Volume 14 Number 2
Volume 14, Number 2
|Table of Contents||Headwaters|
Are there too many memoirs out there? Are too many being written? Is enough, enough? After all, for the last twenty-five years we’ve read memoirs on every conceivable subject. Some great, some good, some fair, some poor. Everybody knows what those subjects are, so I’m not even going to bother listing them. I’m treating my question rhetorically, of course. Nobody would ask if it’s time to stop writing novels or poems or plays or movies, so I do not know why we’d ask it of memoir, but many critics do. Those of us who love memoir know how some critics appear to delight in deriding them. Read More...
"Teeth on Bone"
|Buddy is a black pointing Labrador—he points and flushes—and when I said to Scott over the two of them spooning on the living room floor, “I don’t know why you need a girlfriend when you have Buddy,” I felt immediately that it was wrong to have said and wrong to have thought. Buddy is the best friend of seven years, not the girlfriend of less than one. He came from King Kennel in North Dakota, where Scott lived during graduate school and trained his puppy in the yard and, later, hunted with his partner in the woods. Buddy grew into his name, and he moved with Scott to Utah, Alabama, and Oregon, traveling the states in between with his head out the window, on alert.|
|“A Brief and Necessary Madness”|
We called the tree a “knockaway,” but it is properly called Anacua, after an Indian tribe Cabeza de Vaca described without affection. Even that name is probably a fiction, or a mispronunciation of whatever those vanished Indians called themselves. We’re told the tribe attributed occult powers to the tree that became their namesake. I could see why. The specimen in the right front of our yard was timeless and indestructible, a Triceratops with branches. Its bark, rough as scales, rode the trunk in an armor of shadowed channels. Its leaves were sandpaper to the touch, and wore a green so dark I thought the liquid in their veins ran black. I never doubted that the tree had stood there since de Vaca wandered past, witness to countless summers like the one that year, when the temperature passed a hundred each afternoon and the pavement deep-fried anything it touched.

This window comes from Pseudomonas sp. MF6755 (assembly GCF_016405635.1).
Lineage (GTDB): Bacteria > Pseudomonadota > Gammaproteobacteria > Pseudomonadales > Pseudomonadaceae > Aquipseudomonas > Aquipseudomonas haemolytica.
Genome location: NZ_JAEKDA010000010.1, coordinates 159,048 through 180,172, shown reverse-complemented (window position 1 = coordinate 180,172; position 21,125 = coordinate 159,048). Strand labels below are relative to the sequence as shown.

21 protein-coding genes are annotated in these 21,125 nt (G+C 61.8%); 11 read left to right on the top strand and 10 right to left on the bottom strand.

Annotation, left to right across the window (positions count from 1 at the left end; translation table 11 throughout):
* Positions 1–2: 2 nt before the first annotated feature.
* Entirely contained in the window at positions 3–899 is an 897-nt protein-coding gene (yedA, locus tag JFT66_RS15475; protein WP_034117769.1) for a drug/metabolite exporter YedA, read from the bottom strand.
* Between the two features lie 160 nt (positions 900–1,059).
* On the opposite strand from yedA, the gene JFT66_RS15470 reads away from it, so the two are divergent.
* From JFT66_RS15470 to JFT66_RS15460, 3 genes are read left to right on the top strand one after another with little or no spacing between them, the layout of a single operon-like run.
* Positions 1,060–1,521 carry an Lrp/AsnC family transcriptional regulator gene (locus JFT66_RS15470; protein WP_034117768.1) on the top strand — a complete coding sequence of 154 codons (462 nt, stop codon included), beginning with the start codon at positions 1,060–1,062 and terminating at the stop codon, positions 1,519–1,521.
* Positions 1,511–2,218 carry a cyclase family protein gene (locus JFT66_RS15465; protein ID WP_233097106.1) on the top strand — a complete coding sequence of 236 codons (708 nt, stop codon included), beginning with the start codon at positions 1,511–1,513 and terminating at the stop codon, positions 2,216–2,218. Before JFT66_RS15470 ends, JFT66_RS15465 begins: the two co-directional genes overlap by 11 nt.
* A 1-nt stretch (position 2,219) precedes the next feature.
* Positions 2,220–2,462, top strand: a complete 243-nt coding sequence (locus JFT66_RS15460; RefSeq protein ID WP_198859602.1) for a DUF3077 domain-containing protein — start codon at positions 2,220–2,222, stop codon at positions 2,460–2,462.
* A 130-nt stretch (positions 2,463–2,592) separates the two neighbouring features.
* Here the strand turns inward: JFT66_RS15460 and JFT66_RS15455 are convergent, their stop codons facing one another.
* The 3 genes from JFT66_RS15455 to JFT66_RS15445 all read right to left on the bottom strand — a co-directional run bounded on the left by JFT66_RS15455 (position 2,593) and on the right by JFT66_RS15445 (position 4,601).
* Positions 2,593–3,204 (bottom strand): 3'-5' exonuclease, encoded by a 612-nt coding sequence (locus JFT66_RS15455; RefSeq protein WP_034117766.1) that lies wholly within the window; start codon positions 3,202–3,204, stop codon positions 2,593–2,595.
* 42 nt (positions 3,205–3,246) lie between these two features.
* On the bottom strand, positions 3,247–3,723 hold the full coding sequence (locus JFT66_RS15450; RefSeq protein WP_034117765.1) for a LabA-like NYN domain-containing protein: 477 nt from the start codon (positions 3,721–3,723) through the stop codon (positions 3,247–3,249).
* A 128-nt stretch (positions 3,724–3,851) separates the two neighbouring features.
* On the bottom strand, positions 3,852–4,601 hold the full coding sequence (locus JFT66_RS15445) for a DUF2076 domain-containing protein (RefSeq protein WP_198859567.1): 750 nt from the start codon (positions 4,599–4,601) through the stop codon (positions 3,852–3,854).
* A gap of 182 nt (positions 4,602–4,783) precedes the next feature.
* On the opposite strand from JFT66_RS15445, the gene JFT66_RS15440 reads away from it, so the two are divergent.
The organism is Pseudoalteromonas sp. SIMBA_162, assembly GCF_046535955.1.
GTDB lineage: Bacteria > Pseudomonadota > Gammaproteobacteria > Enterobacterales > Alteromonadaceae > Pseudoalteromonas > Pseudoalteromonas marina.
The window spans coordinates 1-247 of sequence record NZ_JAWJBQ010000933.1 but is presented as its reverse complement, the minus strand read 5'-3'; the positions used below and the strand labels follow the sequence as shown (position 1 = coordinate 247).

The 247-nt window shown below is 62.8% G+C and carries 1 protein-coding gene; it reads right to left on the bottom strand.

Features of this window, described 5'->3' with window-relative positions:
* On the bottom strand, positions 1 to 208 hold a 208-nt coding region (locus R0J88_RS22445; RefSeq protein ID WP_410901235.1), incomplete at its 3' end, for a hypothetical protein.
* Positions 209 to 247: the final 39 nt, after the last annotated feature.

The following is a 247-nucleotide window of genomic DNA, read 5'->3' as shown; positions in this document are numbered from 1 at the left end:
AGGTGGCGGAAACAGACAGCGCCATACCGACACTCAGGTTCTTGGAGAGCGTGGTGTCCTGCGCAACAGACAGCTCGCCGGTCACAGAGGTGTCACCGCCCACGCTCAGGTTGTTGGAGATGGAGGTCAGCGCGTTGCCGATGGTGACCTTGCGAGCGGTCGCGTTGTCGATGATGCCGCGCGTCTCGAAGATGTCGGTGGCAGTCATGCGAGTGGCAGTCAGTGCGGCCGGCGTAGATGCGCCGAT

|“Something Like Joy”|
“You usually get here this early?” she asks. A woman, sixty or so, white uniform dress, stockings, white shoes, dropping her clothes into an open machine.
“No,” I say, “I’ve never been before noon.”
“I love this place early.” Her voice is soft but strong, the accent more Mississippi than Arkansas. “Before everyone else gets here with their big bags of clothes and children piled up all over the place.”
In the late eighties, the city desk’s telephone lines became overwhelmed by callers making impossible demands. Phone technology was still the newsroom’s main conduit of raw information and we had multiple lines to accommodate tipsters and sources, as well as reporters notifying assignment editors of breaking news and late inserts. But in the evening, the lines were often blocked with personalities who didn’t understand that our deadline culture required efficient, sometimes telegraphic speech. I heard from many of the same callers nightly, some every fifteen minutes until their mania ran its course. In quick succession, I might answer the phone’s insistent ringing to the complaints of a televangelist’s unhappy wife, a man who called himself Hoboken offering nonsensical editorials, and an unknown presidential candidate reciting a press release. Their confusion and pain altered my consciousness, a case study in neuroplasticity.
| “On Fire for Research” |